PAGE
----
The relief of the story is the loving connection between the twins, Chaim, a boy of few words, but writing poetry, and Gittel, reflecting between chapters as if she's telling their story from afar. It felt comforting because one read and thought that because she was reflecting, she must have survived. Yet because of the utter loss of trust in this time, I found that hard to trust too. I didn't know until the end who was finally free and able to continue their lives and who was not. 
         Jane Yolen has written a story that seems all too real, a fiction based on tragic truth. And through Chaim, Yolen has also shown her poetic expertise. The poems in such a sad story offer relief, though often sad. Yolen also gives Gittel another strong voice. She writes the words and lets Gittel tell them: "Our hearts were minefields in those days. Befriend someone, get to know someone, even dislike someone, it didn't matter, for they might well be gone forever in an hour, a day, overnight." It's a terrific and tragic, heroic and loving story.

          A verse non-fiction book, written by one of the students who lived this "first" in 1956, first school in the American south to integrate after the landmark Brown vs Education of 1954 case that decreed that separate schools for black and white children are "inherently unequal". Jo Ann Allen Boyce partnered with Debbie Levy to write this story, Jo Ann's story! It is about that year, from end-of-summer prep, some family and neighbors' introduction, then those months that actually began fairly well, but worsened day by day, until Jo Ann's family moved to LA. At this beginning are her words "If school were weather, I would say it's serious/with a chance of friendly." Still later, more protests brought in the troops who had to escort the students "down the hill" to school. FYI - African-Americans mostly lived on a hill above the town. 
          " P lease, let the troops bring Clinton back from the
            E dge of the cliff
            A ll we want is to go to our school without the
            C yclone of ugliness without fear without hate with
            E ase "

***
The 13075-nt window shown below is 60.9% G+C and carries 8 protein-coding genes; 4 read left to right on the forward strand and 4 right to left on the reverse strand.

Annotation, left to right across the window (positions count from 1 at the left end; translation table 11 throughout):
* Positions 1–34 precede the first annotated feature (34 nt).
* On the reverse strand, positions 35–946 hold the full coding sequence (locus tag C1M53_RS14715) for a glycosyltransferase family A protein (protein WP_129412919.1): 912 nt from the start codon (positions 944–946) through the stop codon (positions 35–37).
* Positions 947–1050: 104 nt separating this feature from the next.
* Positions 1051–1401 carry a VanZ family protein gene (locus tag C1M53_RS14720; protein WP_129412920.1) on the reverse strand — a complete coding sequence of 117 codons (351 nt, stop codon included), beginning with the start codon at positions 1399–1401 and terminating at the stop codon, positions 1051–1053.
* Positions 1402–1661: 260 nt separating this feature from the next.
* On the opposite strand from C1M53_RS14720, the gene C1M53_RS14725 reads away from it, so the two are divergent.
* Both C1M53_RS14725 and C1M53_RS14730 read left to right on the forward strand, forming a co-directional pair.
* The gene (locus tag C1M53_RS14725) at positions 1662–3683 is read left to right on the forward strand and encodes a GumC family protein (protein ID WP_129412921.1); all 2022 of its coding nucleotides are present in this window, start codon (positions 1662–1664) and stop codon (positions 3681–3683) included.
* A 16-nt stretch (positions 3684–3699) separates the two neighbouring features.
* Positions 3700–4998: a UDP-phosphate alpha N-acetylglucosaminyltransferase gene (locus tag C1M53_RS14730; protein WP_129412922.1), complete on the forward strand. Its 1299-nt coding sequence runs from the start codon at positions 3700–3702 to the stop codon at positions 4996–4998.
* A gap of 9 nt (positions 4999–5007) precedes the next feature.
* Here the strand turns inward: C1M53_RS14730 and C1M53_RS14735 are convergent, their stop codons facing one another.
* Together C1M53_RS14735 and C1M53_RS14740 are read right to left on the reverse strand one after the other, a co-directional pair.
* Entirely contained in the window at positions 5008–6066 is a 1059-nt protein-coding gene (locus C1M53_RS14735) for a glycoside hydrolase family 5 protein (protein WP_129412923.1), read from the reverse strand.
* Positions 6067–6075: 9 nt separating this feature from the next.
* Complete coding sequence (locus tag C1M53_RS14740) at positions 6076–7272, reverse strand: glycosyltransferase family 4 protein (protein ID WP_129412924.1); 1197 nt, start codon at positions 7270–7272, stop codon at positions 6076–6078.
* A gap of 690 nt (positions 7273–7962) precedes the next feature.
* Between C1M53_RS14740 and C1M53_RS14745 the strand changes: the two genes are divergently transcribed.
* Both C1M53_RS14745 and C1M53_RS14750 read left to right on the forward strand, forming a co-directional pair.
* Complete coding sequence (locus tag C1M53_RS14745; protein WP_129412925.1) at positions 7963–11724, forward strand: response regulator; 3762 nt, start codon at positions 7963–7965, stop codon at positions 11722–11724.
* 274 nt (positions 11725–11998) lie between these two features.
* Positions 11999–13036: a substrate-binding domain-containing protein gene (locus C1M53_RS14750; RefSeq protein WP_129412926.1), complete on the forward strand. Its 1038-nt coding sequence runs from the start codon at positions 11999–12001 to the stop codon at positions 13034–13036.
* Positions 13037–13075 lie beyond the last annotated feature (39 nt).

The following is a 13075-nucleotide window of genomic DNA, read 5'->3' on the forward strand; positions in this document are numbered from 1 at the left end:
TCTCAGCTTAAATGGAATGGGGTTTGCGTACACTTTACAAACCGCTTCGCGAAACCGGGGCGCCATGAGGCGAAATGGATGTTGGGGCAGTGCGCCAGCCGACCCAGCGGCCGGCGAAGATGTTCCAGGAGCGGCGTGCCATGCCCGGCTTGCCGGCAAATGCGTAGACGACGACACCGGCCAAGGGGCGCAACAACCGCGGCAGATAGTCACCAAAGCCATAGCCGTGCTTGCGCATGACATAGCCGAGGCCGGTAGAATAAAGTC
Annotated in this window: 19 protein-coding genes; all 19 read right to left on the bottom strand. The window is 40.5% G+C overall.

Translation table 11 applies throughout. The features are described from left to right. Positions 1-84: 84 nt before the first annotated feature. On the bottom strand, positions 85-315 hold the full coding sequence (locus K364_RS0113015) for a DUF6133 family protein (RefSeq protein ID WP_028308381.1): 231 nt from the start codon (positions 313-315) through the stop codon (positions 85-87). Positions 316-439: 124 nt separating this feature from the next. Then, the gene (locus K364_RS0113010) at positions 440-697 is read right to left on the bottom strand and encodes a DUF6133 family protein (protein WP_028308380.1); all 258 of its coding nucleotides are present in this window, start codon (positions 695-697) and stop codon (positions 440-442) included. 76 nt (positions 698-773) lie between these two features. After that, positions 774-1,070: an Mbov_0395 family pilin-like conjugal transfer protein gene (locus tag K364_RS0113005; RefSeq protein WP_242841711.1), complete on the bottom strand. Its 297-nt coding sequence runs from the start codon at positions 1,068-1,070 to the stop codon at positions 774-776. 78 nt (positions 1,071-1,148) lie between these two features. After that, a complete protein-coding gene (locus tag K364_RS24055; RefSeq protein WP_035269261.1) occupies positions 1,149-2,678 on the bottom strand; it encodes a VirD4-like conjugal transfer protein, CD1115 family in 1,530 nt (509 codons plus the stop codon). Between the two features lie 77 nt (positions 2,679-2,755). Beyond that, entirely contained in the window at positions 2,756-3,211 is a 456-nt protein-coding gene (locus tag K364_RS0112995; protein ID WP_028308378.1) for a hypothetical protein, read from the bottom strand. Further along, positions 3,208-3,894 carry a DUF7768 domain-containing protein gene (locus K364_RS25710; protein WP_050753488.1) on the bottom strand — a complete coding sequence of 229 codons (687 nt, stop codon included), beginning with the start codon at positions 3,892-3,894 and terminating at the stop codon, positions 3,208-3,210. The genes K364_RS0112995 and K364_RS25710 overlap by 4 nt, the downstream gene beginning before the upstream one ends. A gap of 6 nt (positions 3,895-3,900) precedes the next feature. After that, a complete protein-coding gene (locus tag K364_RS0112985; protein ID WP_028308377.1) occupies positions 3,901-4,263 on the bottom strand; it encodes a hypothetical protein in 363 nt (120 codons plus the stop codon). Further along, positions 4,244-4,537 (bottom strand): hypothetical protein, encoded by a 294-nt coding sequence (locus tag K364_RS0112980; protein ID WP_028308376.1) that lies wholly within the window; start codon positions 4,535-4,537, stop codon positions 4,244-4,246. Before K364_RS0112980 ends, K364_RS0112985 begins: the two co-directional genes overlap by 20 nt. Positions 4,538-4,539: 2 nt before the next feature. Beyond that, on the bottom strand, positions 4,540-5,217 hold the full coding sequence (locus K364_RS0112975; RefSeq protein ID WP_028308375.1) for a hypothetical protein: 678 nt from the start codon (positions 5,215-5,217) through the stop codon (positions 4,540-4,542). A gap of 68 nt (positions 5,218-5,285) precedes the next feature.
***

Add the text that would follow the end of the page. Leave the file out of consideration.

There is nothing easy about this story, nothing easy to read about those who spit, hit, shoved, wrote hate notes to these twelve students. It's well done with an underpinning of loss that made me sad for the kids and for the families. And you know some is still happening in our world today, sixty-three years later. 
            There is a wealth of backmatter, notes from both authors, a timeline, a bit about the kinds of poetry, a bibliography and further sources. I can imagine a classroom could use this as a beginning study of desegregation history. 

It's A Giveaway, It's a Pop-Up, It's Shakespeare!

No problem here, just a taste of this fabulous giveaway/Shakespeare/pop-up!
             Thanks to Candlewick Press, I've have the pleasure of a giveaway, offering this pop-up book created by veteran pop-up artist, Mennie Maizell to TWO lucky winners. 

Written by Reed Martin and Austin Tichenor, two members of The Reduced Shakespeare Company,  (a troupe that specializes in first condensing and then performing works of literature and film), it's a pop-up that includes an enticing overview of Shakespeare’s work and times. There are five double-page spreads illustrated by veteran pop-up book designer Jennie Maizels and including numerous lift the flaps. The first spread introduces the world of Shakespeare. It is thought that he may have been an apprentice to his father, a glove-maker and written rhymes to be put into the gloves. One small rhyme was discovered in a pair for a man named Aspinall. "The gift is small./The will is all./Alexander Aspinall." Small facts like this are spread among the flaps and art, along with the pages for the plays and poetry described below.

The bulk of the work is contained in the next four spreads which present summaries and comments about all of Shakespeare’s plays, divided into four categories: comedies, histories, romances, and tragedies. It is humorous, even on the tragedy pages, and accurate. To include all the information, one must turn these pages around. You can see an example below. I'm sure it will be terrific for upper elementary and middle school classrooms for a beginning study of Shakespeare. 

the front

the back

All the world's a stage,
And all the men and women merely players;
They have their exits and their entrances,
And one man in his time plays many parts,
His acts being seven ages.
As You Like It Act 2, scene 7, 139–143

        Fill out the rafflecopter entry form below and be sure to leave a comment sharing your favorite play by Shakespeare.

a Rafflecopter giveaway

Thursday, February 21, 2019

Poetry Friday - Now Remembered

Robyn Hood Black, of haiku and artistic fame, is our host today at Life on the Deckle Edge, remembering her wonderful time in Scotland! Thanks, Robyn!

It's Poetry Friday! Three weeks ago on this post I shared an old anthology that I was fortunate to get at the used bookstore where I volunteer. And I chose one poem that I liked the writer of which was not acknowledged. I assumed it to be anonymous until Heidi Mordhorst (My Juicy Little Universe) asked. It was then it occurred to me that I could Google the poem's lines. I did, and found a large amount of marvelous information about a Celia Thaxter, the author! With a red face, I'm now sharing about this "past" well-known poet, a bit of her life, and another poem! I did look through the anthology again and still found no mention of her name.